A bankruptcy hearing that could determine whether more than $200 million in oilpatch environmental liabilities wind up on the public dime will have to go back to court. 

The Alberta Court of Appeal ruled Friday that the long-running bankruptcy of Sequoia Resources, which involves cleanup costs for thousands of oilpatch facilities, should return to the province’s Court of Queen’s Bench. Among other errors, the court said the original judge failed to account for the impact unreclaimed facilities have on the value of an energy company.

“End-of-life obligations could be loosely thought of as asbestos in the walls of a house,” the Appeal Court justices wrote in their decision.

“It will need to be rectified sooner or later, and someone will have to pay for it … until then, however, the house is worth less than a similar asbestos-free house.”

The case began with a 2016 reorganization of Perpetual Energy, a Calgary-based energy company, that saw many money-losing properties with major environmental liabilities transferred to a now-bankrupt associated company, renamed Sequoia Resources. 

That transfer came with a small share in a large number of profitable wells. That share remained with Sequoia for a short time and was quickly sent to a further associated company called Perpetual Operating Company. 

Bankruptcy trustee PricewaterhouseCoopers, which brought the lawsuit against Perpetual, argues Sequoia only held the profitable assets long enough for it to pass regulatory review. 

Alberta regulators weigh a company’s assets against its liabilities before approving licence transfers to ensure companies are able to meet their environmental obligations. Under the rules at the time, Sequoia got full credit for the profitable wells despite owning one per cent of them.  

After Sequoia transferred the profitable wells back to Perpetual, it owned mostly liabilities. In 2018, Sequoia declared bankruptcy. 

At the time, it held licences for 2,300 wells, almost 200 facilities and nearly 700 pipeline segments. It also owned between 700 and 800 wells where  production was stopped but the surface hadn’t been restored. Almost two-thirds of Sequoia’s holdings were shut in or abandoned.

Court documents put the cost of cleaning up those facilities at $213 million. As well, the company owed another $10 million in unpaid property tax.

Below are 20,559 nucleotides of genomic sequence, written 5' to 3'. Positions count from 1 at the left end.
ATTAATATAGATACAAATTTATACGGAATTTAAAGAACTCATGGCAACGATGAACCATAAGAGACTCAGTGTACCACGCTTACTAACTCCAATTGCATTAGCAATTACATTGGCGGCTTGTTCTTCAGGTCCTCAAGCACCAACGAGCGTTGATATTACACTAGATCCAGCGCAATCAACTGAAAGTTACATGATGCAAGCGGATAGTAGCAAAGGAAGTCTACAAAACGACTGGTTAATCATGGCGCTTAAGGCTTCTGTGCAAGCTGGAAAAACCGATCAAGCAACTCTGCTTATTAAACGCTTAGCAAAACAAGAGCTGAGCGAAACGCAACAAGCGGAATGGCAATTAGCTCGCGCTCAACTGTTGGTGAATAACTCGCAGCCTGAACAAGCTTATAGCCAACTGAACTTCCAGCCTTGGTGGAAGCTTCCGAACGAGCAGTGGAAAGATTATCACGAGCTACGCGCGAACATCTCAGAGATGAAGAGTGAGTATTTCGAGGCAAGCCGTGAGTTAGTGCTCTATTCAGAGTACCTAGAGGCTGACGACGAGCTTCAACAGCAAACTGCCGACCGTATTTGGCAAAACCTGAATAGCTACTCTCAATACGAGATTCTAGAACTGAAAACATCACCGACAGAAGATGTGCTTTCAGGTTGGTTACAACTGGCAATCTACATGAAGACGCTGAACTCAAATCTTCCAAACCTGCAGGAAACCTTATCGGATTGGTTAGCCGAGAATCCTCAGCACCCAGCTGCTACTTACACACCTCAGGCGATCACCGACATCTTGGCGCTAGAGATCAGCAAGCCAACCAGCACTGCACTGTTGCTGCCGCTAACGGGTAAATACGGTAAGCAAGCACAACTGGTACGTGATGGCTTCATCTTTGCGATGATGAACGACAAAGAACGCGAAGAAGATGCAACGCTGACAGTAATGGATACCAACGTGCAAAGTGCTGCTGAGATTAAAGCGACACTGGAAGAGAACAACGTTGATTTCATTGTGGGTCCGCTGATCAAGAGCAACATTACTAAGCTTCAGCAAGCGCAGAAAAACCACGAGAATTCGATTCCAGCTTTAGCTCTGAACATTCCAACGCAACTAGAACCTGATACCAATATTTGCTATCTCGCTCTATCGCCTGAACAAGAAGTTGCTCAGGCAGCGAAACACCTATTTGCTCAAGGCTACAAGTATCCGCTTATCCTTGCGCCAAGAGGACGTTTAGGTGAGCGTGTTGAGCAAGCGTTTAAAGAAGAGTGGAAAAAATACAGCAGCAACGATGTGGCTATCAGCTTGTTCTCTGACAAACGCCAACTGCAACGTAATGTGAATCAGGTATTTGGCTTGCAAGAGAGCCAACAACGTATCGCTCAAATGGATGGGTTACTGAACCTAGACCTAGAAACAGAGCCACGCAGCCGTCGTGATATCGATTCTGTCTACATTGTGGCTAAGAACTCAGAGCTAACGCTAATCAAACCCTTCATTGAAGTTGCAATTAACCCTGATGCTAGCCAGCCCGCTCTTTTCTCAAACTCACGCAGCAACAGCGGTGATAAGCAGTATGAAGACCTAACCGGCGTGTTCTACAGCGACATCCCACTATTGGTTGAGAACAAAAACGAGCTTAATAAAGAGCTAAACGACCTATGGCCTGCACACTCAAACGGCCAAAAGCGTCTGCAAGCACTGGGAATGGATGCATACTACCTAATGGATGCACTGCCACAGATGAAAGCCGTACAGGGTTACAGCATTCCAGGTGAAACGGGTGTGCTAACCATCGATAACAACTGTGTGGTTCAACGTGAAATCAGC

PricewaterhouseCoopers claims the transaction that allowed Perpetual to get rid of its unprofitable assets was invalid. 

Groups including the Orphan Well Association, an industry-funded body that cleans up wells for which no owner can be found, and Canadian Natural Resources Ltd. intervened in the action in support of PricewaterhouseCoopers. 

Perpetual had asked on two occasions for the receivers’ lawsuit to be dismissed and was successful both times. Friday’s decision is the second Appeal Court ruling tossing those earlier decisions out.

That puts PricewaterhouseCoopers and Perpetual back in Court of Queen’s Bench.

Drew Yewchuk of the University of Calgary’s Public Interest Law Clinic, who has followed the complicated case, said the rules have changed since Sequoia’s bankruptcy. But the case could still have an important impact.

“One of the more interesting questions that might come up is whether an oil and gas company can structure their affairs to get something past the regulator,” he said. “The Sequoia and Perpetual transfer was structured in a very bizarre manner.”

He called the one-per-cent share Sequoia held in the profitable wells “extremely deceptive.” 

Neither PricewaterhouseCoopers nor Perpetual Energy responded to a request for comment on the ruling. 

This report by The Canadian Press was first published March 28, 2022. 

— Follow Bob Weber on Twitter at @row1960

Bob Weber, The Canadian Press